When Fernando Alonso won the weekend’s Gulf Air Bahrain Grand Prix, it started the battle for the 2010 Formula One(TM) Championship. It is a battle that will take 12 teams to 19 cities around the world.
While the British Grand Prix at Silverstone might have more history and the Monaco race in Monte Carlo is more glamorous, few of this year’s locations say as much about their destination as Bahrain. Everything about the race and its track told me something about the country and its current transition to change, with all the controversy that goes with it.
The changes to the circuit have been introduced to make the race more versatile with some changes to the landscaping give the event a feeling of being in the desert.
Translating this to the country and you find a nation being pushed into the 21st Century by its Rulers, His Majesty King Hamad ibn Isa Al Khalifa and his son, the Crown Prince. They have already introduced a limited form of consultative democracy and Prince Salman, the Crown Prince is pushing hard for the private sector to take more of a role in the economy.
“We have to,” the Crown Prince told me. “We are moving into a far more diversified economy that is dependant on the private sector. We have to build an economy built on productivity.”
This is a refreshingly blunt acknowledgement that while “the oil and gas won’t run out in the next ten years,” there is not much time before the country has to face this problem.
Visits here involve discussions about what the new economy should look like. There is of course a focus on tourism – currently made up of four million Saudi visitors who come to enjoy themselves in a more liberal environment. There is also the financial service sector. The country has made slow but steady headway in this area especially since Dubai’s financial crisis.
In the transition to the post-oil economy “we’re not going to just target ‘willy-nilly’ anything and everything that comes our way,” the Crown Prince noted. “We don’t have the luxury of going for the whole ‘shebang’ so to speak. We can’t be the masters of everything.”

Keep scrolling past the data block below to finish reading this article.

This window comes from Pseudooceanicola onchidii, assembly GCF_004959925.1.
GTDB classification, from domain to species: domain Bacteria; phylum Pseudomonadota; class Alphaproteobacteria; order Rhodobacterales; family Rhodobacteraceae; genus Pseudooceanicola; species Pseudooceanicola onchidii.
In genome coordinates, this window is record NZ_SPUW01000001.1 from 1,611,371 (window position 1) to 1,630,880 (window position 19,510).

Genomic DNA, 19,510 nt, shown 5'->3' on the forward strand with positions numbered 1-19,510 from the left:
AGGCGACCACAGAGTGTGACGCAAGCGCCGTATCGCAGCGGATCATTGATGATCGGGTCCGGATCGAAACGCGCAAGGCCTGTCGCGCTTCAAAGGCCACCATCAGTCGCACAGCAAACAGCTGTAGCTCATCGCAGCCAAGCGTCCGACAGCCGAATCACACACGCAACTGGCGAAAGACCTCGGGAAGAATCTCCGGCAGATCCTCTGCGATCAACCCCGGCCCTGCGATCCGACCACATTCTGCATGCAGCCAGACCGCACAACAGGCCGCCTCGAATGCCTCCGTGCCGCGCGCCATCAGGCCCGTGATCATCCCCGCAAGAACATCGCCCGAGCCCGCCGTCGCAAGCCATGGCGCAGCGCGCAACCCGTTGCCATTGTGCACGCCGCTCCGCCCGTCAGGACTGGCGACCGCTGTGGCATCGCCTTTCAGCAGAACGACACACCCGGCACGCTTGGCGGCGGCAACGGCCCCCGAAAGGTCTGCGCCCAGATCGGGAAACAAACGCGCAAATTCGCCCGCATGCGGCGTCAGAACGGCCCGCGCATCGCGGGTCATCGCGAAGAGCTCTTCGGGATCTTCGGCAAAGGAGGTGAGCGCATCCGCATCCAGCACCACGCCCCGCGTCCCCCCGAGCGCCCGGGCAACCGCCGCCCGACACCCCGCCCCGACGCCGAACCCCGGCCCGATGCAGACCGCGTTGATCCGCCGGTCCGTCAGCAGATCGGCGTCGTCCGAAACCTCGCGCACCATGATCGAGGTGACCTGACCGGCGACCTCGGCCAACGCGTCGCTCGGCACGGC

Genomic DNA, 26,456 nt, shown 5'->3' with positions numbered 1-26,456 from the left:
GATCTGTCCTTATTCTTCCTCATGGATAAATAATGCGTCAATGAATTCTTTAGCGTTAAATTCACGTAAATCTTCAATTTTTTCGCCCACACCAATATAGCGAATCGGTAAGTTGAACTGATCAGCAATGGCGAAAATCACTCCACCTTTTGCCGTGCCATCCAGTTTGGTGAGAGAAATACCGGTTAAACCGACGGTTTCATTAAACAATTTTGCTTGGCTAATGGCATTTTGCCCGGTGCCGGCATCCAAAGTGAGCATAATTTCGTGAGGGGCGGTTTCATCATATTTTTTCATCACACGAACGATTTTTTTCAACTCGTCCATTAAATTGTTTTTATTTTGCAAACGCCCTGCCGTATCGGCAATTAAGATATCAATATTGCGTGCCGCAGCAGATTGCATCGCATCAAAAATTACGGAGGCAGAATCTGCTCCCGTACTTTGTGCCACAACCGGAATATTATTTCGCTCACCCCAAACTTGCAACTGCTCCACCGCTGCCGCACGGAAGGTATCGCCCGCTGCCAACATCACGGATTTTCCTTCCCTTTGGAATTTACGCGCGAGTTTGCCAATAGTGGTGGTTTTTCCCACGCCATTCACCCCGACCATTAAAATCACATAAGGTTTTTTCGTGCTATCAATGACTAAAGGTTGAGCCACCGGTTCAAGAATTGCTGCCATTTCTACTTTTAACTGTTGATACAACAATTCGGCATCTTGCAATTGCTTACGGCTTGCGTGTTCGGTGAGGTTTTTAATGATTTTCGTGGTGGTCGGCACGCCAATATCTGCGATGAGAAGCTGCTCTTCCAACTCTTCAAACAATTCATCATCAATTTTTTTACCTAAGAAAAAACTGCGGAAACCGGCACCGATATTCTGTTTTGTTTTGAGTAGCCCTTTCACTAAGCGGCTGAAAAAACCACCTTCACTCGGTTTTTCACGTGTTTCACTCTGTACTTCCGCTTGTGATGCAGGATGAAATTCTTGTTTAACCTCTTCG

The ultimate acceptance of this new role, means this small country will end up supporting richer nations like Saudi Arabia and Qatar. They have expertise to consult and advise neighbours on running their oil and gas industries. Through the banks they will also take care of billions of dollars in revenues others produce. Bahrain is destined to become a service economy, more akin to a smaller European nation living off the industries of larger regional partners
For Bahrain, there is always the worry that some bigger or richer nation will steal its thunder. Gulf Air lost out to larger regional competitors. The financial industry ceded ground to Dubai in the good days. Now, seven years since Bahrain established itself as the first Gulf nation to host a Grand Prix, Abu Dhabi has entered the fray, building the billion dollar Yas Marina Circuit. The first Grand Prix last year was triumph of organisation and spectacle, proving what money can truly buy.
So the 2010 Formula OneTM season starts the racing in Bahrain and ends in Abu Dhabi. While at the moment Bahrainis are relaxed about their rival’s participation, they must surely wonder, whether being first will ensure they will remain in the race. While Bahrain finds its way in the new world, they don’t need to lose what they have from the old.
Whatever you are up to in the week ahead. I hope it’s profitable. I will be back in London next week.
– End –
Richard Quest is a CNN correspondent based in London, host of the weekday one-hour program “Quest Means Business”. For program highlights and more, go to www.cnn.com/qmb